By chewing through her bindings, a 12-year-old girl was able to escape her abductor, who is accused of having tied her to a bedpost and given her wine as a narcotic, according to WSFA.

A criminal complaint submitted to Tallapoosa Circuit Court claims that Jose Paulino Pascual-Reyes, 37, kidnapped the girl on July 24 and kept her in a “drugged state.”

A passing driver discovered her on the road on Monday morning close to the trailer she had lived in since February with her mother, brother, and the suspect.

The small child, who had broken braces from gnawing out of her restraints, was not reported missing, according to the authorities, who also noted that “deputies discovered markings on the victim’s wrists suggestive of being tied.”


Take a look at the press conference below.

Reyes was transferred to the Tallapoosa County Jail and apprehended by State Marshalls and the Auburn Police Department the day following the preteen’s escape. He had been recognized by the state, local, and federal investigators.

In Dadeville, Alabama, on Tuesday, he was charged with first-degree kidnapping, two counts of capital murder, and two charges of abuse of a corpse (August 2).

When authorities looked into Reyes’ mobile home, they found two decaying remains. The bodies were sent to the Alabama Department of Forensic Sciences, where they were recognized as those of the girl’s murdered mother and brother, whom authorities suspect he murdered.

According to the criminal complaints submitted on Wednesday (August 3), the suspect is charged with strangling Sandra Vazquez Ceja, 34, with a pillow and dismembering her body “to hide [the] evidence.”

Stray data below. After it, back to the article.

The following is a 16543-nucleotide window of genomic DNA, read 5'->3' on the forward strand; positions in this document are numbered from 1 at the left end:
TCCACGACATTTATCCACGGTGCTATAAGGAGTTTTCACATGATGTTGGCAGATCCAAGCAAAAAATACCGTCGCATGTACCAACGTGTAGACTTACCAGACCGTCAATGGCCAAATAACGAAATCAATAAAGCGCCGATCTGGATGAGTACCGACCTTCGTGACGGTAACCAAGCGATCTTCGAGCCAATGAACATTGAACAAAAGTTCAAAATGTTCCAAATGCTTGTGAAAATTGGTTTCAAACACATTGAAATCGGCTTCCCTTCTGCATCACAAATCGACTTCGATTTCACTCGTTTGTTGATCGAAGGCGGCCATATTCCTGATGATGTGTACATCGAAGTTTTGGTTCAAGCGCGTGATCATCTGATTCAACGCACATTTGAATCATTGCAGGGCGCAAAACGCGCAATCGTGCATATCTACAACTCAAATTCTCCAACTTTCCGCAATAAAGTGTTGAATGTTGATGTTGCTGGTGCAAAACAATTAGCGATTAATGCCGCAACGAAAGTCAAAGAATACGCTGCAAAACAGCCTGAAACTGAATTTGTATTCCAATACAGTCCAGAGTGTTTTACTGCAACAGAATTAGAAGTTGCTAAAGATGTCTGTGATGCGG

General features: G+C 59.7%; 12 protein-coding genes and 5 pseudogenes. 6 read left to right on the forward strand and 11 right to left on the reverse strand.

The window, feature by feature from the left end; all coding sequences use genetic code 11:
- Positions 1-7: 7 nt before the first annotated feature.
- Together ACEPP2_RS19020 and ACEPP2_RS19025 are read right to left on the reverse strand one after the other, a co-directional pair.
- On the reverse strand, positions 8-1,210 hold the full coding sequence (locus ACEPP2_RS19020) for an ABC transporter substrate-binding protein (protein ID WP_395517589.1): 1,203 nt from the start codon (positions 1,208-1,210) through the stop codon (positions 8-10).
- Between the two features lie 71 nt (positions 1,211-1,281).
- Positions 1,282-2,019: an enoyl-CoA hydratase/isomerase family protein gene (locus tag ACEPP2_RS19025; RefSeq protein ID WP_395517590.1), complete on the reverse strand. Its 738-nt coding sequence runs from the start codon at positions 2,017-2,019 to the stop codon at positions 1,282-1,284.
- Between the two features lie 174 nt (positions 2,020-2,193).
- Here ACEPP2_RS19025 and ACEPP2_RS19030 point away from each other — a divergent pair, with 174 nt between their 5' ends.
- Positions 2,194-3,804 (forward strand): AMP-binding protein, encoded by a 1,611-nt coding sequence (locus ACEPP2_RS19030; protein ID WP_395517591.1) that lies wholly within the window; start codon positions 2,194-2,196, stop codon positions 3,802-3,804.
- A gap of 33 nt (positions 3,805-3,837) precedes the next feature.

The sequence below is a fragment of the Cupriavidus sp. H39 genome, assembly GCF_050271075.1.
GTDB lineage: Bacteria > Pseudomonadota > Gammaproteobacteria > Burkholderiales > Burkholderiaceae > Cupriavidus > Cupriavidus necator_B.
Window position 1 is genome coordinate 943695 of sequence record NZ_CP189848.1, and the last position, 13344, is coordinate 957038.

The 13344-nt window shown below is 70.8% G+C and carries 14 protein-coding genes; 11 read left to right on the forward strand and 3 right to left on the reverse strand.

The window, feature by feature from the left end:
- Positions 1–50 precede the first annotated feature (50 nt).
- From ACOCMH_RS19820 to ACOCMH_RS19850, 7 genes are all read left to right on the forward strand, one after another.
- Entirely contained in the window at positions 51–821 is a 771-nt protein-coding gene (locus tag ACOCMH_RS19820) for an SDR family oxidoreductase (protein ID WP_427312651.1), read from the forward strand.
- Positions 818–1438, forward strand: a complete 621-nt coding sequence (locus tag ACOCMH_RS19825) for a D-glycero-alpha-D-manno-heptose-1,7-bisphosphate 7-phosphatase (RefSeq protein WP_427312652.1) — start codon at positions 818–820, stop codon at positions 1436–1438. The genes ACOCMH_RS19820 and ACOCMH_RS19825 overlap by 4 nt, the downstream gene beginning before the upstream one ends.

The younger victim was described in court documents as a youngster under the age of 14, and a complaint claimed that the suspect killed him by “hitting him with his hands and feet.” According to reports, his body was dismembered in an effort to hide the murder.

Other occupants were present when police arrived at Reyes’ mobile home, but Abbett did not say if they would face charges or be looked into.

Authorities also withheld any additional details about the young girl’s horrifying ordeal, although they did say during the news conference on Wednesday that she was “safe now” and had gotten “medical attention” (August 3).

“We want to keep her that way,” Tallapoosa County Sheriff Jimmy Abbett said, as he described the girl as a “hero” and said they will withhold details for her protection.

At the news conference, the sheriff also stressed the significance of speaking out when you notice something is wrong, saying: “We try to preach this, if you see something you need to say something.”

“You don’t need to go down the road and say, ‘What should I have done’ and then you find out this happened – because I’m sure that there’s more motorist who passed her that day,” he added when mentioning how a passerby helped the young girl.

Homeland Security is assisting the regional agency with the investigation while Reyes is now detained and awaiting a bond hearing.